In college, I had a professor who I didn’t like very much. It probably had more to do with the fact that he was cool and I never seemed to connect one-on-one with him. It didn’t help that he was also my advisor.
I flunked out of college and when I came back, I was more focused and tried to take another class with him in an area that I cared deeply about – Survey of Worship. The class was half theology students and half music ministry students. This made for very interesting conversations. One of the books we read was Marva J. Dawn’s A Royal Waste of Time.
It is this book that completely changed the way I have read books since. I have always been a voracious reader, but something changed when reading this book before class started. I started reading the book in the footnotes… before I would finish the chapter I was currently reading! Dawn might reference a book by Neil Postman. I would finish the paragraph, head to the school library and check out the book by Postman. I would read the book, and then go back to finish reading the chapter in Dawn – unless there was another footnote.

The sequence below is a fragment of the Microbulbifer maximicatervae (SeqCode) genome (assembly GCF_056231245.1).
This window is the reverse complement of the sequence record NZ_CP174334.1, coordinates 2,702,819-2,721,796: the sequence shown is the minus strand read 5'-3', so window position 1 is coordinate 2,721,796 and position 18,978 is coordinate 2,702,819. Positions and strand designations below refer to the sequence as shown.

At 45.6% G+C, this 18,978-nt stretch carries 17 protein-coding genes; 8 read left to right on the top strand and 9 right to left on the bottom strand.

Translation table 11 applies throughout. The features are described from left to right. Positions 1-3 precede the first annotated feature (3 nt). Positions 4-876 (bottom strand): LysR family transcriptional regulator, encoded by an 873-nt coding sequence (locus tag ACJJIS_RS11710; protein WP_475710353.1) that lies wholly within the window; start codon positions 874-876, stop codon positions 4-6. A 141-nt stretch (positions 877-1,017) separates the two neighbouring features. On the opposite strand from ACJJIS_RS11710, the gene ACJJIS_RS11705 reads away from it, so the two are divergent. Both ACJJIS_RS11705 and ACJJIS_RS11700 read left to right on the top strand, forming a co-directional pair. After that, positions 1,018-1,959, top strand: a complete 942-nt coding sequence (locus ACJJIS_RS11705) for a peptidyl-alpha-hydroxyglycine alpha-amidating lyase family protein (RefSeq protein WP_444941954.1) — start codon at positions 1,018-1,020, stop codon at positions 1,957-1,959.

I don’t think that Dawn is the most magnificent writer, but there was a beauty in the way she tied theology of worship to the practices of worship. I fell in love with the theology of worship. It was the centerpiece in how I moved forward in the rest of my theological education. My lens for viewing all the other subjects – church history, doctrine of holiness, pastoral leadership/care, etc – was through the lens of worship.
Marva Dawn is the main reason (as interpreted through my professor – who I like a lot more now) I was able to succeed and get my theology degree. This book is what put her on my map.